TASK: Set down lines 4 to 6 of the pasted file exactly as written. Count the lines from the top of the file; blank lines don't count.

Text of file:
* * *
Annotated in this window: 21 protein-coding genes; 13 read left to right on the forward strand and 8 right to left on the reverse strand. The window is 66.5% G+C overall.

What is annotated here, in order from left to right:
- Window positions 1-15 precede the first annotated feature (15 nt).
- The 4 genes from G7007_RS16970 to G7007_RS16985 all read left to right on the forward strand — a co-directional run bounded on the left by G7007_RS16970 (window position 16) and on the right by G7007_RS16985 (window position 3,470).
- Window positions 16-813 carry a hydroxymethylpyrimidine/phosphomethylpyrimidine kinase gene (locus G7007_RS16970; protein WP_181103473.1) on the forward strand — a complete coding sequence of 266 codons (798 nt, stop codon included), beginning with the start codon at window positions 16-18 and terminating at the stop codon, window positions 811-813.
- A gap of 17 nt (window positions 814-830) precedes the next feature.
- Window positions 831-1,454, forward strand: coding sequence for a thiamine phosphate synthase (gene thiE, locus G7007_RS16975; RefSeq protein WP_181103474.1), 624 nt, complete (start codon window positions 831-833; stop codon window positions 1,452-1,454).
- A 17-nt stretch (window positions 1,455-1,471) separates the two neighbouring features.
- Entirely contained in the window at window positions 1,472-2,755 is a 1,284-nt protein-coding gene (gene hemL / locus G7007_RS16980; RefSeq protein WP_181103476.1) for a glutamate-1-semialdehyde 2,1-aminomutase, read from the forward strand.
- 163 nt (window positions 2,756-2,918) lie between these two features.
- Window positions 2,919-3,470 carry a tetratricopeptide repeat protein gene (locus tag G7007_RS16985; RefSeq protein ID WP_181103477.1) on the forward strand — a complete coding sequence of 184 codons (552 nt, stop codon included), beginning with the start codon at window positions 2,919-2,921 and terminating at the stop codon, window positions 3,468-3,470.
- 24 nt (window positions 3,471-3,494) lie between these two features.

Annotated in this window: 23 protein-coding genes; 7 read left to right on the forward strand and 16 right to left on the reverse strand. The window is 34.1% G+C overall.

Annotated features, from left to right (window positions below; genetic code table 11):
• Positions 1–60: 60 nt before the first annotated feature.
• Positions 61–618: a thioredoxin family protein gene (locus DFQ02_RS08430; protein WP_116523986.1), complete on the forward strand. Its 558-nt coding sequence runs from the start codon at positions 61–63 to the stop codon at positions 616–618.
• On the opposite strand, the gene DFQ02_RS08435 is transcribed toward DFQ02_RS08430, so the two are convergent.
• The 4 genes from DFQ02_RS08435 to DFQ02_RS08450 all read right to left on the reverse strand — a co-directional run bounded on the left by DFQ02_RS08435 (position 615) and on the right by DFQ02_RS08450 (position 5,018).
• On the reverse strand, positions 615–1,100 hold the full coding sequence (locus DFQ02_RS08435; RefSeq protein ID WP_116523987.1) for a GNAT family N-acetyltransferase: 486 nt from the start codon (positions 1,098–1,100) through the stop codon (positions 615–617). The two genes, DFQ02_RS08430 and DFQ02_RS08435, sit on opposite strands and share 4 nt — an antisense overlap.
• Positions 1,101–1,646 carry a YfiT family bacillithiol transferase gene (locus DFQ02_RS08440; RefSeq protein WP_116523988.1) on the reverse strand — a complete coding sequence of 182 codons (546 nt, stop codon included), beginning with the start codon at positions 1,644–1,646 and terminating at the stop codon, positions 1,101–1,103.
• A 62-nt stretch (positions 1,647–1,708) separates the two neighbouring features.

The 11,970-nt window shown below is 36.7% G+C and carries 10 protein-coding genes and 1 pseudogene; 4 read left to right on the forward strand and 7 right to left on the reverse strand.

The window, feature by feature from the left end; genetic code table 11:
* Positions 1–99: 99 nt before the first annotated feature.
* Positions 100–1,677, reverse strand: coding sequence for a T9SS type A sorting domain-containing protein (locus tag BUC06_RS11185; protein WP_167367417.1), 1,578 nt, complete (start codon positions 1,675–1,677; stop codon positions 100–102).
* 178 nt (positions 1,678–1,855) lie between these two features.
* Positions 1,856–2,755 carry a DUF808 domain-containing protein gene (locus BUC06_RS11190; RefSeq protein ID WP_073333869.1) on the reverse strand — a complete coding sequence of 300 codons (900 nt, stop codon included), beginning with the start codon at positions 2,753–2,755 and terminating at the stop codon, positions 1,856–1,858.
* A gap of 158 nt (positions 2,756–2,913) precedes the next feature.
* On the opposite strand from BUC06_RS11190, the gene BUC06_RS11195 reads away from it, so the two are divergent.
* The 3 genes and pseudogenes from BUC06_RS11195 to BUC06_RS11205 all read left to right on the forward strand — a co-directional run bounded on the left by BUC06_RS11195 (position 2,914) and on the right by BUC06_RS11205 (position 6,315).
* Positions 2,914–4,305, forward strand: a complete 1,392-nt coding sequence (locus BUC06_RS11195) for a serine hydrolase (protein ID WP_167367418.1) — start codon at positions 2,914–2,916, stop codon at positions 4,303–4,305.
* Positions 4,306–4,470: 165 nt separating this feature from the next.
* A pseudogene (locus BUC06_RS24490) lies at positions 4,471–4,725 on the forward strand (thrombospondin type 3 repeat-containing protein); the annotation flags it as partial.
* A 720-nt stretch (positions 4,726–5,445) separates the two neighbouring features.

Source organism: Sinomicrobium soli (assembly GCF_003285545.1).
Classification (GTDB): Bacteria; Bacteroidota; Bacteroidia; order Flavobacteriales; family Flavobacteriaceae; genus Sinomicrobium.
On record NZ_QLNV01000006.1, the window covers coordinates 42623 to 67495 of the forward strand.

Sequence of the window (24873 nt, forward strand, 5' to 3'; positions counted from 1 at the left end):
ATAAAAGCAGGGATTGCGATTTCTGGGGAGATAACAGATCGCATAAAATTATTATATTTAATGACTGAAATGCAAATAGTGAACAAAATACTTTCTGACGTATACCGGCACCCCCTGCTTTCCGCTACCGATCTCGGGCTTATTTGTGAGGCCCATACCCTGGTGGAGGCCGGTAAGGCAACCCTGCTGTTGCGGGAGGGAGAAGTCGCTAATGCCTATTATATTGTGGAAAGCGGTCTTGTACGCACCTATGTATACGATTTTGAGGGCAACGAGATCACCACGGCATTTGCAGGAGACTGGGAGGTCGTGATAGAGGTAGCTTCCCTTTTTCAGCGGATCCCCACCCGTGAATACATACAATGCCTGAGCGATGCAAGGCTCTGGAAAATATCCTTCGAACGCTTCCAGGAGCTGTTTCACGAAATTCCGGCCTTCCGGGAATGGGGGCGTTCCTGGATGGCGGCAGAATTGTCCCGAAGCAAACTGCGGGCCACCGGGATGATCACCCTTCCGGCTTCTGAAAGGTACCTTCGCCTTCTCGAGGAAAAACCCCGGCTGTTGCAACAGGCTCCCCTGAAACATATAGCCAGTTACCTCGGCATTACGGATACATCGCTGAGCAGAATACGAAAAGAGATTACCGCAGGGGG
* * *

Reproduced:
- The 4 genes from G7007_RS16970 to G7007_RS16985 all read left to right on the forward strand — a co-directional run bounded on the left by G7007_RS16970 (window position 16) and on the right by G7007_RS16985 (window position 3,470).
- Window positions 16-813 carry a hydroxymethylpyrimidine/phosphomethylpyrimidine kinase gene (locus G7007_RS16970; protein WP_181103473.1) on the forward strand — a complete coding sequence of 266 codons (798 nt, stop codon included), beginning with the start codon at window positions 16-18 and terminating at the stop codon, window positions 811-813.
- A gap of 17 nt (window positions 814-830) precedes the next feature.